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Hot Topic (More than 10 Replies) Kotronias on Breyer & Zaitsev (Read 5532 times)
DogPlayDead
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Re: Kotronias on Breyer & Zaitsev
Reply #13 - Today at 13:40:24
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FreeRepublic wrote on 02/16/24 at 03:01:41:
In the diagramed position after 20Bxc5, ChessPublishing states:
"A pretty rare continuation. White creates a passed pawn on the d-file and doubles Black's pawns on the c-file, but the d-pawn is not going anywhere and Black's position looks pretty solid."

Ntirils' concern was that after 20 Bxc5 dxc5 21 Reb1 black is not in time to meet b3 with Ne8-d6

In the line with 17 Be3 (instead of 17 Bg5 inducing ...h6), Ntirlis says Black is in time with 17 Be3 Nc5 18 Bxc5 dxc5 19 Qd2 Re7 20 Reb1 Ne8 21 b3 Nd6
  
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cathexis
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Re: Kotronias on Breyer & Zaitsev
Reply #12 - 02/16/24 at 14:44:05
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FWIW,

The original link fails - 4 years old, no surprise. This is a link to Amazon which might be helpful:

https://www.amazon.com/Modern-Spanish-Breyer-Zaitsev-Systems/dp/1949859207/ref=s...
  
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FreeRepublic
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Re: Kotronias on Breyer & Zaitsev
Reply #11 - 02/16/24 at 03:01:41
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In the diagramed position after 20Bxc5, ChessPublishing states:
"A pretty rare continuation. White creates a passed pawn on the d-file and doubles Black's pawns on the c-file, but the d-pawn is not going anywhere and Black's position looks pretty solid."
  
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DogPlayDead
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Re: Kotronias on Breyer & Zaitsev
Reply #10 - 02/14/24 at 03:09:32
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In the final game of the Breyer section, Kotronias does not mention 20. Bxc5 which is Nitirlis' concern in his 1 e4 e5 book (recommending 17 ... Nc5 instead of 17 ... h6)

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1. e4 e5 2. Nf3 Nc6 3. Bb5 a6 4. Ba4 Nf6 5. O-O Be7 6. Re1 b5 7. Bb3 d6 8. c3 O-O 9. h3 Nb8 10. d4 Nbd7 11. Nbd2 Bb7 12. Bc2 Re8 13. Nf1 Bf8 14. Ng3 g6 15. a4 c5 16. d5 c4 17. Bg5 h6 18. Be3 Nc5 19. Qd2 h5 20. Bxc5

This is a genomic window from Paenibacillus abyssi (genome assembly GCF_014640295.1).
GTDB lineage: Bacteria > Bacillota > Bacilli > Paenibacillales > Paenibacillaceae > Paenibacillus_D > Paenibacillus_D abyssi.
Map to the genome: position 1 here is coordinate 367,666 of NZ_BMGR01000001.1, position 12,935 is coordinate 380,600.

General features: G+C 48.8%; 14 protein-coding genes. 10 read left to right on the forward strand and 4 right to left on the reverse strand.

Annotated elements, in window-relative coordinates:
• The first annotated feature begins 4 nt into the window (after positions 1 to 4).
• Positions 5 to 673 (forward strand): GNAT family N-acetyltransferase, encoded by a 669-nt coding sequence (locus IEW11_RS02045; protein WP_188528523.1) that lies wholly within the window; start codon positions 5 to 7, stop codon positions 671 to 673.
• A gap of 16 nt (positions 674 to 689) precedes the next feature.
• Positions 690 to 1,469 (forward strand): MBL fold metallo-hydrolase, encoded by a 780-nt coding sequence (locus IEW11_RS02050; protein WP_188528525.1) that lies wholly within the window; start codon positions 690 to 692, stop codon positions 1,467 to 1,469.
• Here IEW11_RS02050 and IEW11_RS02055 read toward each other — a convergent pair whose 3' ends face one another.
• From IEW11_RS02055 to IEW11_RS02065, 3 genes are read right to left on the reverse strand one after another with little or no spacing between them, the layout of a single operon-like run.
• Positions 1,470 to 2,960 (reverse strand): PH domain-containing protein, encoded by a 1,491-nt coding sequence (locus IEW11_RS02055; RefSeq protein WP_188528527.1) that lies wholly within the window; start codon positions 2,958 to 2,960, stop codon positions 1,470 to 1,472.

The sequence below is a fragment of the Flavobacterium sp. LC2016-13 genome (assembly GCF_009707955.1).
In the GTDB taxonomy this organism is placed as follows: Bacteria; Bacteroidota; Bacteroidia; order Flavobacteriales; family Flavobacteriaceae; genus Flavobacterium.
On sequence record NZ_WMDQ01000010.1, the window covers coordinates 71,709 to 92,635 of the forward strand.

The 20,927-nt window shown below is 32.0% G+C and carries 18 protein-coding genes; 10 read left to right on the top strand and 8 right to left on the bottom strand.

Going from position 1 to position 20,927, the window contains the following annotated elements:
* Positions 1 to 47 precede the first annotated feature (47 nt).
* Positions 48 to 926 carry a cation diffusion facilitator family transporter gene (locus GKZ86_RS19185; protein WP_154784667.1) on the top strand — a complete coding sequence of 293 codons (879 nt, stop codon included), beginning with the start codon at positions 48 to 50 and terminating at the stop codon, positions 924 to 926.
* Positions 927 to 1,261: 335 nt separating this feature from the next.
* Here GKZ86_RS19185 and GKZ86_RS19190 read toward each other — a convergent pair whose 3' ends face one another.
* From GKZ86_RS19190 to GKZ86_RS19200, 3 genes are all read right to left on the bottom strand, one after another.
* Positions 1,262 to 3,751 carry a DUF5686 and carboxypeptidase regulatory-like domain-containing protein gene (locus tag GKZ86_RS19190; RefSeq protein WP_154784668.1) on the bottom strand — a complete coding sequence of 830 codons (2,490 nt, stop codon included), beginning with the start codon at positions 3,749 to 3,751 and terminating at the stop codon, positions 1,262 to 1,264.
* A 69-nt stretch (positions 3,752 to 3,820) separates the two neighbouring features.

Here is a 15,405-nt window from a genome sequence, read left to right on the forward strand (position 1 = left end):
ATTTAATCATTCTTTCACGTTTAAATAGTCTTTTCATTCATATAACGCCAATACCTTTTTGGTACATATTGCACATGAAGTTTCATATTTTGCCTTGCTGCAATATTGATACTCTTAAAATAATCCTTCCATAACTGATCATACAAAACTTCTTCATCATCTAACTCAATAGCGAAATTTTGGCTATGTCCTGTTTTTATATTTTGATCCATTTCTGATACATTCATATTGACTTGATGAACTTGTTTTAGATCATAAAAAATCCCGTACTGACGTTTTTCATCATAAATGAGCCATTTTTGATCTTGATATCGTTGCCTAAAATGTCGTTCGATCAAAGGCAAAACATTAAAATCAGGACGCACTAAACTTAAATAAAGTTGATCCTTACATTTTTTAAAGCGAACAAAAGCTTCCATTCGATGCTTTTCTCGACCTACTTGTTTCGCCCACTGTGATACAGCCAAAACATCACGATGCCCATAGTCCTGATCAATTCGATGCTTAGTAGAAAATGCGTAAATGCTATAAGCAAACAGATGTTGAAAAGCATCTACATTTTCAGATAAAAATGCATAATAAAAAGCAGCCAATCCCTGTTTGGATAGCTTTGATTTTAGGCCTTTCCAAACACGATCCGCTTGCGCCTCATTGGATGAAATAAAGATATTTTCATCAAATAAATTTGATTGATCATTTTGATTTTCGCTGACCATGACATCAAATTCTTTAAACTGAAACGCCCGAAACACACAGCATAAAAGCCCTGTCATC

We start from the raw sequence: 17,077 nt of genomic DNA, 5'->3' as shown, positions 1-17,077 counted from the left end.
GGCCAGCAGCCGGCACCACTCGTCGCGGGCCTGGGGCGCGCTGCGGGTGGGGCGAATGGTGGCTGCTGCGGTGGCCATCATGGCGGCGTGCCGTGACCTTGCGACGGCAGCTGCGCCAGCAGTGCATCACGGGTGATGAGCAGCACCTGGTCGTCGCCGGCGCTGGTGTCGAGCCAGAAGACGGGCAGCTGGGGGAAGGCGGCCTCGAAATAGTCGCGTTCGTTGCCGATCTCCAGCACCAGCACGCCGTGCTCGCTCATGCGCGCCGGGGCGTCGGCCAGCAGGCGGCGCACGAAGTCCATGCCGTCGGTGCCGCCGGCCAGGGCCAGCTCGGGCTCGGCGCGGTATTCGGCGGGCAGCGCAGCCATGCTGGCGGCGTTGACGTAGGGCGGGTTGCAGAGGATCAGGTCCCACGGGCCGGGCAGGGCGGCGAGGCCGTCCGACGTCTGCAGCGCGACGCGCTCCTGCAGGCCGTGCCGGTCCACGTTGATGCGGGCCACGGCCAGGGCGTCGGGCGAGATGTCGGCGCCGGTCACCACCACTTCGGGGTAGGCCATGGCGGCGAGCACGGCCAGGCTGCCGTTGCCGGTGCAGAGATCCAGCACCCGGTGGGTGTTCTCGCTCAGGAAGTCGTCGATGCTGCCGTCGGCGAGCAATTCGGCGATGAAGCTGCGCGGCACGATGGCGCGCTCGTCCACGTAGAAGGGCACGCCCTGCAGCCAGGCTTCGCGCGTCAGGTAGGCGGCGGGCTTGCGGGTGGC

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FreeRepublic
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Re: Kotronias on Breyer & Zaitsev
Reply #9 - 01/08/24 at 18:14:38
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There are many ways to address the issue of the Zaitsev drawing line. Here is one approach.

If your opponent is significantly higher rated, play the Zaitsev. If you opponent is significantly lower rated, play the Open Ruy Lopez. If your opponent is close to you in rating, play the line you reviewed most recently.
  
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FreeRepublic
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Re: Kotronias on Breyer & Zaitsev
Reply #8 - 01/08/24 at 12:23:04
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NoNoo wrote on 01/08/24 at 05:32:49:
afaik depends on the exact rules as usually the rule only applies to draws by agreement

That could be.

I was thinking that the first player to repeat the position three times would be in violation. By my count that would be White. Is that right?

With White's 12th move (12Nf3), one gets a position previously seen after White's 10th move (10d4). With 14Nf3, White repeats the position a third time. I find it a little confusing as White has repeated the position three times but has only repeated the sequence, ...Rf8 Nf3, two times.

A rule change to outlaw early draws through repetition would have an effect on opening theory, it seems to me. In this particular case, I see Black benefitting. There may be other cases where it is White who benefits.
« Last Edit: 01/08/24 at 13:34:07 by FreeRepublic »  
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Re: Kotronias on Breyer & Zaitsev
Reply #7 - 01/08/24 at 05:32:49
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FreeRepublic wrote on 01/07/24 at 21:43:59:
If a tournament forbids a draw before move 20, who would be penalized after:  1. e4 e5 2. Nf3 Nc6 3. Bb5 a6 4. Ba4 Nf6 5. O-O Be7 6. Re1 b5 7. Bb3 d6 8. c3 O-O 9. h3 Bb7 10. d4 Re8 11. Ng5 Rf8 12. Nf3 Re8 13. Ng5 Rf8 14. Nf3